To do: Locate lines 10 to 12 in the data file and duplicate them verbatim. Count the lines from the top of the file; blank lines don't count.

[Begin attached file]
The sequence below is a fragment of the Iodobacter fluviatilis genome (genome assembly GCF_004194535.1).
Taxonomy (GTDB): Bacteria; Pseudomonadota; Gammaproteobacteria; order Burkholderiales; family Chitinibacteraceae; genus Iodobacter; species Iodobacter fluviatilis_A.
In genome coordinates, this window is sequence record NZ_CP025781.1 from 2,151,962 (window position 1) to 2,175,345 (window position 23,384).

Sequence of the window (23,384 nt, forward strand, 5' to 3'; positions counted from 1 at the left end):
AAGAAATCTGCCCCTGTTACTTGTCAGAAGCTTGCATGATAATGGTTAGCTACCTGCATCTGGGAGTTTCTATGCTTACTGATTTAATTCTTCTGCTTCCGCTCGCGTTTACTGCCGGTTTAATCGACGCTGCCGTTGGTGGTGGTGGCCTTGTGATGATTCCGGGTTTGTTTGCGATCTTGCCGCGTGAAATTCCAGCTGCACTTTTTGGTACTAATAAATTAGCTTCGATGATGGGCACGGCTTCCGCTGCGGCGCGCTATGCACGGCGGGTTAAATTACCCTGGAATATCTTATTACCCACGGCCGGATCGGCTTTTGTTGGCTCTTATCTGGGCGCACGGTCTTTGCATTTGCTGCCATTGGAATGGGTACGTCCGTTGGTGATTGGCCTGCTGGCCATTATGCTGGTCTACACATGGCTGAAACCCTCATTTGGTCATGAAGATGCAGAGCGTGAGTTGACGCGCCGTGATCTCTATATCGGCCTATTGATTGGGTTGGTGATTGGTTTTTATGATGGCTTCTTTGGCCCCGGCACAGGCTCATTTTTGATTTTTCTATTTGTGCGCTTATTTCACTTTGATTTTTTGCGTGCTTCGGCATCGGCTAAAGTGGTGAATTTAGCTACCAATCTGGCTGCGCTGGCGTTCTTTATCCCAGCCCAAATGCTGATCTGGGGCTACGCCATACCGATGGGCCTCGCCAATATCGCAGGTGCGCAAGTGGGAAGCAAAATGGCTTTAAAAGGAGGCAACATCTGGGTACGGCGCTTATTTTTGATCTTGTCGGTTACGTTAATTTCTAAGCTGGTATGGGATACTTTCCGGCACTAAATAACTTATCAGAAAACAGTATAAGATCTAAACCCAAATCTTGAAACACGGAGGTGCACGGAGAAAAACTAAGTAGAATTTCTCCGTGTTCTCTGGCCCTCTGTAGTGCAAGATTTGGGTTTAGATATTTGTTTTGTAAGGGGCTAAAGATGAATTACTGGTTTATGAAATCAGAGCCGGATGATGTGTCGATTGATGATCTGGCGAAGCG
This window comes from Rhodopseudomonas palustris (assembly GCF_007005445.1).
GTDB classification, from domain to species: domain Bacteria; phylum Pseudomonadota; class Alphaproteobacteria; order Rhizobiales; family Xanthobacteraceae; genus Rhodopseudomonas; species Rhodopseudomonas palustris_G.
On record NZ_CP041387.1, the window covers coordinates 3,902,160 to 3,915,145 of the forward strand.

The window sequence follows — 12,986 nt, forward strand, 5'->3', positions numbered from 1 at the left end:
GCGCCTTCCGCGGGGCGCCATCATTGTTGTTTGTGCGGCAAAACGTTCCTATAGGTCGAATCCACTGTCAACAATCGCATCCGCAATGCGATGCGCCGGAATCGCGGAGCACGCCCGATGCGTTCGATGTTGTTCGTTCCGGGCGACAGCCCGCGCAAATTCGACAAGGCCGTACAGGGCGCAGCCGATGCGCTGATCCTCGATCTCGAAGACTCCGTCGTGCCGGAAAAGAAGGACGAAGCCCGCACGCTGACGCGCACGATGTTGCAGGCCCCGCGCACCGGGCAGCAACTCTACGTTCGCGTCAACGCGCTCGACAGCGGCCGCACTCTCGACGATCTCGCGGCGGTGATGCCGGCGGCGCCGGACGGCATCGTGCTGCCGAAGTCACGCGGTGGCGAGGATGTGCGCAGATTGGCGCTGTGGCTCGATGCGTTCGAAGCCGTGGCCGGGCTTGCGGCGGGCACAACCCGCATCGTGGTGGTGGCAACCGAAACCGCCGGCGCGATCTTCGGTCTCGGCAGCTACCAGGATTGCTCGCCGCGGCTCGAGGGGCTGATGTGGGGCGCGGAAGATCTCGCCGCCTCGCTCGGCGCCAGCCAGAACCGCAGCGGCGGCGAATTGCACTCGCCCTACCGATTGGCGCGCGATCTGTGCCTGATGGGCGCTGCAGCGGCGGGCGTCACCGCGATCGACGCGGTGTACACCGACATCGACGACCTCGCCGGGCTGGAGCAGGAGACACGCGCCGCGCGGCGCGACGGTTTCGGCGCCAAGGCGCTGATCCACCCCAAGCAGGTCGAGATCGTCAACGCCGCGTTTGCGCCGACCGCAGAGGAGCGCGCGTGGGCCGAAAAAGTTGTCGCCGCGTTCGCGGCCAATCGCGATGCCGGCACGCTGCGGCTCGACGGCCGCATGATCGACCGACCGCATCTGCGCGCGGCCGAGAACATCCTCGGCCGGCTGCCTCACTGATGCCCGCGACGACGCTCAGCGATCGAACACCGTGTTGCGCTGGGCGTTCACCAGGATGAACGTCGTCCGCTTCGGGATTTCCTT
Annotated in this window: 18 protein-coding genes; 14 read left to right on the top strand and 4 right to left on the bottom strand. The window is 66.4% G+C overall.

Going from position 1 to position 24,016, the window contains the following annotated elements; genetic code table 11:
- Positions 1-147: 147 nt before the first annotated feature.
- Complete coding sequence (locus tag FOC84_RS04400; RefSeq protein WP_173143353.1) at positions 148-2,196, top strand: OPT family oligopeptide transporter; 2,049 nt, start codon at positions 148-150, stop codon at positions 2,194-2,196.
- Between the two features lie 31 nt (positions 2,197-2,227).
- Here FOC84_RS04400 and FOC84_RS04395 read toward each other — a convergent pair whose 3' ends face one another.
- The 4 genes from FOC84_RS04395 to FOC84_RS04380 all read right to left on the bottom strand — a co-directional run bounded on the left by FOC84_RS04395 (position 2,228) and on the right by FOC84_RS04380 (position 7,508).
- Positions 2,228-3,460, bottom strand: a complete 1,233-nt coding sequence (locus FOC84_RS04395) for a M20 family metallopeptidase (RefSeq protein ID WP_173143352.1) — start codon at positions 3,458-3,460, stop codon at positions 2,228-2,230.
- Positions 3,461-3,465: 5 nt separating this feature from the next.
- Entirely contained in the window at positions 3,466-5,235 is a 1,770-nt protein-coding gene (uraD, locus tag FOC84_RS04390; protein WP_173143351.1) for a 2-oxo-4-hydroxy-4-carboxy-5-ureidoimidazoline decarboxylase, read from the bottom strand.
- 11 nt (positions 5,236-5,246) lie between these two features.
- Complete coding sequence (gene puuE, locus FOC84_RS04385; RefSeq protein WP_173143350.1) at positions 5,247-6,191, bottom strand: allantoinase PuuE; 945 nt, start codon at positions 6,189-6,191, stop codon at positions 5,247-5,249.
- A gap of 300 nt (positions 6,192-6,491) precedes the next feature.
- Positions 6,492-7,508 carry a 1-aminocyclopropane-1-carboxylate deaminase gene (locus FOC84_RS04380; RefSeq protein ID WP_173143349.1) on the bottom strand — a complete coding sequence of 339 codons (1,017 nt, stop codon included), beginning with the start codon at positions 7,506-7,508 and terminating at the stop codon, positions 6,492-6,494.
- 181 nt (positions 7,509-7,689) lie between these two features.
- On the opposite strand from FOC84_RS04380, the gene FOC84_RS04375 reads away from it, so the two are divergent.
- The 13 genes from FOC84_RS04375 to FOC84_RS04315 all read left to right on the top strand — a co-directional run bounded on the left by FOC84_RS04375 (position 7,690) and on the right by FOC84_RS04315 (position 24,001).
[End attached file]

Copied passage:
GCGCCTTCCGCGGGGCGCCATCATTGTTGTTTGTGCGGCAAAACGTTCCTATAGGTCGAATCCACTGTCAACAATCGCATCCGCAATGCGATGCGCCGGAATCGCGGAGCACGCCCGATGCGTTCGATGTTGTTCGTTCCGGGCGACAGCCCGCGCAAATTCGACAAGGCCGTACAGGGCGCAGCCGATGCGCTGATCCTCGATCTCGAAGACTCCGTCGTGCCGGAAAAGAAGGACGAAGCCCGCACGCTGACGCGCACGATGTTGCAGGCCCCGCGCACCGGGCAGCAACTCTACGTTCGCGTCAACGCGCTCGACAGCGGCCGCACTCTCGACGATCTCGCGGCGGTGATGCCGGCGGCGCCGGACGGCATCGTGCTGCCGAAGTCACGCGGTGGCGAGGATGTGCGCAGATTGGCGCTGTGGCTCGATGCGTTCGAAGCCGTGGCCGGGCTTGCGGCGGGCACAACCCGCATCGTGGTGGTGGCAACCGAAACCGCCGGCGCGATCTTCGGTCTCGGCAGCTACCAGGATTGCTCGCCGCGGCTCGAGGGGCTGATGTGGGGCGCGGAAGATCTCGCCGCCTCGCTCGGCGCCAGCCAGAACCGCAGCGGCGGCGAATTGCACTCGCCCTACCGATTGGCGCGCGATCTGTGCCTGATGGGCGCTGCAGCGGCGGGCGTCACCGCGATCGACGCGGTGTACACCGACATCGACGACCTCGCCGGGCTGGAGCAGGAGACACGCGCCGCGCGGCGCGACGGTTTCGGCGCCAAGGCGCTGATCCACCCCAAGCAGGTCGAGATCGTCAACGCCGCGTTTGCGCCGACCGCAGAGGAGCGCGCGTGGGCCGAAAAAGTTGTCGCCGCGTTCGCGGCCAATCGCGATGCCGGCACGCTGCGGCTCGACGGCCGCATGATCGACCGACCGCATCTGCGCGCGGCCGAGAACATCCTCGGCCGGCTGCCTCACTGATGCCCGCGACGACGCTCAGCGATCGAACACCGTGTTGCGCTGGGCGTTCACCAGGATGAACGTCGTCCGCTTCGGGATTTCCTT
Annotated in this window: 18 protein-coding genes; 14 read left to right on the top strand and 4 right to left on the bottom strand. The window is 66.4% G+C overall.

Going from position 1 to position 24,016, the window contains the following annotated elements; genetic code table 11: